Democratic gov. did not nullify acts of military ruler: CJP.

The Chief Justice of the Pakistan Supreme Court, Iftikhar Muhammad Chaudhry, has expressed concern that the democratic government, which replaced military rule, did not undo or nullify the acts and actions of the military ruler.
“The democratic government did not validate or condone the acts and actions taken by the military ruler, but at the same time, such acts/actions were not undone or nullified,” Mr. Chaudhry said, adding that it was the judiciary that brought an end to the constitutional deviation and established the rule of law and constitutionalism.
He was delivering the keynote address at the inaugural of the 17{+t}{+h} Commonwealth Law Conference that began here on Sunday. The event is being attended by Chief Justices, judges, representatives of the Commonwealth Lawyers Association, and legal luminaries from 54 countries. The four-day conference will deliberate on various issues in four streams — constitutionalism, human rights and rule of law, corporate and commercial law, legal and judicial profession — and contemporary legal topics.
Mr. Chaudhry described how the judiciary in Pakistan had passed through different phases in the face of unconstitutional measures and ensured its independence in all the circumstances. He recalled the November 3, 2007 promulgation of emergency, which was declared “illegal and unconstitutional” by the Supreme Court in its landmark order the same day. “The military dictator continued ruling despite resistance from the judiciary, legal fraternity, students, media and other segments. The judiciary, sacked by adopting unconstitutional devices, was ultimately restored,” he said.
However, Mr. Chaudhry, who stressed the need to ensure transparency in the judiciary for achieving faster economic growth, deplored the fallacy of the international trade regime. “While the World Bank, the IMF and the WTO strictly prohibit subsidies in developing countries, especially in agriculture and farming, richer and industrialised countries heavily protect their agriculture sector,” he said.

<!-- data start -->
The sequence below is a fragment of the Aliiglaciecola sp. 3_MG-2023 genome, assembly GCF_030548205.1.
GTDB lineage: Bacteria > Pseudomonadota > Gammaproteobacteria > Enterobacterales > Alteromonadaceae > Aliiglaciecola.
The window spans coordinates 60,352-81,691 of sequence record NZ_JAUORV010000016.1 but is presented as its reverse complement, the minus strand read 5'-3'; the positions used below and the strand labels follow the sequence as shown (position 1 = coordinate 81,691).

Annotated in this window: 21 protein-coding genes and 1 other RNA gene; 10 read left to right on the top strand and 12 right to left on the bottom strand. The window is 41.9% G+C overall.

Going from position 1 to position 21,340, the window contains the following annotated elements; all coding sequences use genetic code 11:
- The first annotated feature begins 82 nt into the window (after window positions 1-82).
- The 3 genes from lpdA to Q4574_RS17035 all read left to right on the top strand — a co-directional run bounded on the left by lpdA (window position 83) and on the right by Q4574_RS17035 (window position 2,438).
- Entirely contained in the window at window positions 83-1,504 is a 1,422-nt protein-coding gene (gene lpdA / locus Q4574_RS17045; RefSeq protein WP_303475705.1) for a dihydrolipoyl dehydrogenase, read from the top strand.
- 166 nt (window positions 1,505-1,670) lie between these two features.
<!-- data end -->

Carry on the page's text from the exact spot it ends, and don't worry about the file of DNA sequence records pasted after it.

Chief Justice of India S.H. Kapadia stressed the need to adopt a minimum core approach to help the needy. Asserting that economy, technology and other fields could not be segregated from law, he suggested that the government consider the minimum core approach, with a focus on people below the poverty line and those marginally above, to provide benefits. “With its limited resources, the government cannot provide services on the basis of equality, so deprivation should be taken as the basis for reaching out benefits. It is just a shift in the approach that will bring a new jurisprudence that can enable enforceability,” he said. Justice Kapadia urged Prime Minister Manmohan Singh to consider constituting the Indian Regulatory Services on the lines of the IAS and the IPS, roping in experts in regulatory laws. “What we need is expertise and there are people in the country,” he said.

link: http://www.thehindu.com/news/national/article1162725.ece

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